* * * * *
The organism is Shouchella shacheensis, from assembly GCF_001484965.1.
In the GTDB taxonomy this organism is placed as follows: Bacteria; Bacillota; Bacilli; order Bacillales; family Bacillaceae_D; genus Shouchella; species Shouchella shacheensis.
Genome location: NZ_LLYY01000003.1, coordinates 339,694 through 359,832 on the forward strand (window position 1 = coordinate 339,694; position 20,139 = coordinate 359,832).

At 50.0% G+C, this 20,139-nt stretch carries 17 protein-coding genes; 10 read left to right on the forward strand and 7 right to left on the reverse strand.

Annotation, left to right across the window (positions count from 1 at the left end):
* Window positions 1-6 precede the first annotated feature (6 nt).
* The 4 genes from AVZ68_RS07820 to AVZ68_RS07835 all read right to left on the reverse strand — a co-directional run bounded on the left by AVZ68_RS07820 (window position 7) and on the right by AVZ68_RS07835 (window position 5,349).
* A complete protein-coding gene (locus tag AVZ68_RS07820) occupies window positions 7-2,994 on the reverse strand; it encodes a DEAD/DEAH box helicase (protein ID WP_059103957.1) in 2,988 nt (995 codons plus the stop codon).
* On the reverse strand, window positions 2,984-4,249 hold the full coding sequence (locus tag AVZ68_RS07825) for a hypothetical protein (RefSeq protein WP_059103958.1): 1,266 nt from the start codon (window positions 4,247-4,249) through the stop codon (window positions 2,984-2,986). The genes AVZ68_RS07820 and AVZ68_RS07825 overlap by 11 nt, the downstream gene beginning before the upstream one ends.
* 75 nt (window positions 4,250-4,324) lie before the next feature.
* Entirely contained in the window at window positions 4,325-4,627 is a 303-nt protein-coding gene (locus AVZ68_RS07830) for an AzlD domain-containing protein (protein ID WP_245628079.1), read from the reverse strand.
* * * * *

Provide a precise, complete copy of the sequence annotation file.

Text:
The organism is Shouchella shacheensis, from assembly GCF_001484965.1.
In the GTDB taxonomy this organism is placed as follows: Bacteria; Bacillota; Bacilli; order Bacillales; family Bacillaceae_D; genus Shouchella; species Shouchella shacheensis.
Genome location: NZ_LLYY01000003.1, coordinates 339,694 through 359,832 on the forward strand (window position 1 = coordinate 339,694; position 20,139 = coordinate 359,832).

At 50.0% G+C, this 20,139-nt stretch carries 17 protein-coding genes; 10 read left to right on the forward strand and 7 right to left on the reverse strand.

Annotation, left to right across the window (positions count from 1 at the left end):
* Window positions 1-6 precede the first annotated feature (6 nt).
* The 4 genes from AVZ68_RS07820 to AVZ68_RS07835 all read right to left on the reverse strand — a co-directional run bounded on the left by AVZ68_RS07820 (window position 7) and on the right by AVZ68_RS07835 (window position 5,349).
* A complete protein-coding gene (locus tag AVZ68_RS07820) occupies window positions 7-2,994 on the reverse strand; it encodes a DEAD/DEAH box helicase (protein ID WP_059103957.1) in 2,988 nt (995 codons plus the stop codon).
* On the reverse strand, window positions 2,984-4,249 hold the full coding sequence (locus tag AVZ68_RS07825) for a hypothetical protein (RefSeq protein WP_059103958.1): 1,266 nt from the start codon (window positions 4,247-4,249) through the stop codon (window positions 2,984-2,986). The genes AVZ68_RS07820 and AVZ68_RS07825 overlap by 11 nt, the downstream gene beginning before the upstream one ends.
* 75 nt (window positions 4,250-4,324) lie before the next feature.
* Entirely contained in the window at window positions 4,325-4,627 is a 303-nt protein-coding gene (locus AVZ68_RS07830) for an AzlD domain-containing protein (protein ID WP_245628079.1), read from the reverse strand.